1 kilogram = 2.2 pounds
MGS-1C is a modified version of the root MGS-1 simulant, and is enriched in hydrated clay minerals (smectite). Four Cases were concluded in the NASA Mars Water In-Situ Resource Utilization (ISRU) Planning (M-WIP) Study. The MGS-1C simulant represents the Reference Case “C”; Case C is designated as a natural concentration of phyllosilicate minerals.
MGS-1C is specifically designed for ISRU water extraction studies; the M-WIP study concluded that hydrated clay deposits are advantageous for water extraction on Mars, and may be much easier to access and excavate than permafrost deposits. The water extraction testing is mainly to verify which types of regolith hold the most water. Some applications from the findings of this testing has led to using these simulant variants for construction processes, such as manufacturing clay components and utilizing iron oxides for sintering.
All of our Martian simulants are an upgraded, high-fidelity alternative to the more commonly known JSC MARS-1.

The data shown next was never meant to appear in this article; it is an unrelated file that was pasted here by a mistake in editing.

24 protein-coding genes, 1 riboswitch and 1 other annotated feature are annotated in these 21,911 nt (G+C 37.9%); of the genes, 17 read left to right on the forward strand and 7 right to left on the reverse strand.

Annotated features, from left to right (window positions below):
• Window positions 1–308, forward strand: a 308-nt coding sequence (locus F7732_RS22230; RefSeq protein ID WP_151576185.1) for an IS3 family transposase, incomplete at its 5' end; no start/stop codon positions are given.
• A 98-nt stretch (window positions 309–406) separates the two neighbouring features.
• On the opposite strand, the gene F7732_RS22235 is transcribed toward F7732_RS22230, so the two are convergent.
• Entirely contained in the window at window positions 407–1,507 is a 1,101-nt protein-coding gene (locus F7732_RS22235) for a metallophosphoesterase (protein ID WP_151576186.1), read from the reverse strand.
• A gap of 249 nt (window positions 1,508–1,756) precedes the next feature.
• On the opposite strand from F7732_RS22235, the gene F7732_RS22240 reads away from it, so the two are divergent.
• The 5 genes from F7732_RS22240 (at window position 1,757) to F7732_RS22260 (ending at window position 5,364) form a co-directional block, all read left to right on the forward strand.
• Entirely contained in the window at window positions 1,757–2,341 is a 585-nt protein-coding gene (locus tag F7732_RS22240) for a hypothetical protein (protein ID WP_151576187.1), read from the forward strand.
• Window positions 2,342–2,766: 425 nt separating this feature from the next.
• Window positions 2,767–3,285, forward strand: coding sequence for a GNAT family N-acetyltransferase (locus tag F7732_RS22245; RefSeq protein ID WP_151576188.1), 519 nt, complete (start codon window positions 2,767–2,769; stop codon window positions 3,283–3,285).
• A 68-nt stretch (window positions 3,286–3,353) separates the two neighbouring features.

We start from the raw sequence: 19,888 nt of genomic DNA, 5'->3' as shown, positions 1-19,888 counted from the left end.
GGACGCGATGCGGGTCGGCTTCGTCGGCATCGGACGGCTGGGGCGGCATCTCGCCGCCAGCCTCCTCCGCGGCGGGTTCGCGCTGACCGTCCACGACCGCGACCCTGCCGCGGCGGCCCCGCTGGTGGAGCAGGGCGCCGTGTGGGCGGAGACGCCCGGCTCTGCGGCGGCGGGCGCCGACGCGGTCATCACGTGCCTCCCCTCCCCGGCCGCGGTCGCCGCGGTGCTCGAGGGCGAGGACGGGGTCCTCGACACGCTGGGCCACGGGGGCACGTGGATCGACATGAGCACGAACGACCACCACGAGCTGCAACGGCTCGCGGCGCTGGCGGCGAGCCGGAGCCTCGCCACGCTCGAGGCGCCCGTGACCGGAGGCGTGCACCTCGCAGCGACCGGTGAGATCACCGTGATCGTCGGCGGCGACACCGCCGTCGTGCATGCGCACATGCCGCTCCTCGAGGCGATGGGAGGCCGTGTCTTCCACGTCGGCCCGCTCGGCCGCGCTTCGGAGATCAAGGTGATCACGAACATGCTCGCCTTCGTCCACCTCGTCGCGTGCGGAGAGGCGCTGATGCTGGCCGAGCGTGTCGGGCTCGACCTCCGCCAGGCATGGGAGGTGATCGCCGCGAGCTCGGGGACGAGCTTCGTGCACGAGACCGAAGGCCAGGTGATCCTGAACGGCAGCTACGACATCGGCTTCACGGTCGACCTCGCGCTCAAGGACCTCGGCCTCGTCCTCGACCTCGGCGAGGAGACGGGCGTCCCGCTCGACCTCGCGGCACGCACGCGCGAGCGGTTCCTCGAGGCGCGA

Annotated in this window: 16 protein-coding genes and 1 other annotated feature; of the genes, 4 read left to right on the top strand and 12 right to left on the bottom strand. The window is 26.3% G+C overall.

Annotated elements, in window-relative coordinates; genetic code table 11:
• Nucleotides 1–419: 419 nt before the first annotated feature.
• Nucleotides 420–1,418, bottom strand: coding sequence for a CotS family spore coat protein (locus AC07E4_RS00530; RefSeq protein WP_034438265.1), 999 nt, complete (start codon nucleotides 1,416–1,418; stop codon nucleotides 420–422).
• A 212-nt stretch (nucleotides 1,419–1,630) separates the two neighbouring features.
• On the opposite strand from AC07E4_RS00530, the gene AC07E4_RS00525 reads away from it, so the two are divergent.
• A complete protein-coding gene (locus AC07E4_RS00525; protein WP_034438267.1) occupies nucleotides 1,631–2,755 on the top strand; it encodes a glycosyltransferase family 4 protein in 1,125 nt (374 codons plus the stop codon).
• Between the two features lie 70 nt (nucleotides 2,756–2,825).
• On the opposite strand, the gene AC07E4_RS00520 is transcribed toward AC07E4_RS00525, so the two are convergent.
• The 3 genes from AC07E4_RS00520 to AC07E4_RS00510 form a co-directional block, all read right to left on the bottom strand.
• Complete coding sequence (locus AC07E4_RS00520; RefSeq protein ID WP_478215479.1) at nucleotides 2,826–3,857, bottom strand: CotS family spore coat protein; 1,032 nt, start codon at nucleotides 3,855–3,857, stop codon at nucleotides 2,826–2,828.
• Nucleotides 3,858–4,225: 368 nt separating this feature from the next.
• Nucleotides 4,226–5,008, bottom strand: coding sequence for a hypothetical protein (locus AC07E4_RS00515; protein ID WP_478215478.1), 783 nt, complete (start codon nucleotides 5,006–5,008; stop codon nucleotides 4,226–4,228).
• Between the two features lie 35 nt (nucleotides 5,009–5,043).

For information on Mineralogy, bulk chemistry, and geotechnical properties, please see below:
*Previous spec sheets and data for past regolith simulant batches can be found at bottom of page.
This table shows the relative abundances of each element detected by X-ray fluorescence (XRF). The relative abundances of elements detected by XRF in geological samples are quantified as oxides. In the simulant, these elements are contained in the minerals described in the Mineralogy table above, and not necessarily in oxide form.
Mean Particle Size: 24 µm
Particle Size Range: <0.04 µm – 1000 µm
Angle of Repose (Avg): 38.9°
*Spec Sheet (Before 06/2021)
*Spec Sheet (6/2021-Current)
Publications: Cannon, K. M., D. T. Britt, T. M. Smith, R. F. Fritsche, and D. Batcheldor (2019), Mars Global Simulant MGS-1: A Rocknest-based Open Standard for Basaltic Martian Regolith Simulants. Icarus, 317, 470-478.
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Photo Credit: Abigail Glover, Exolith Lab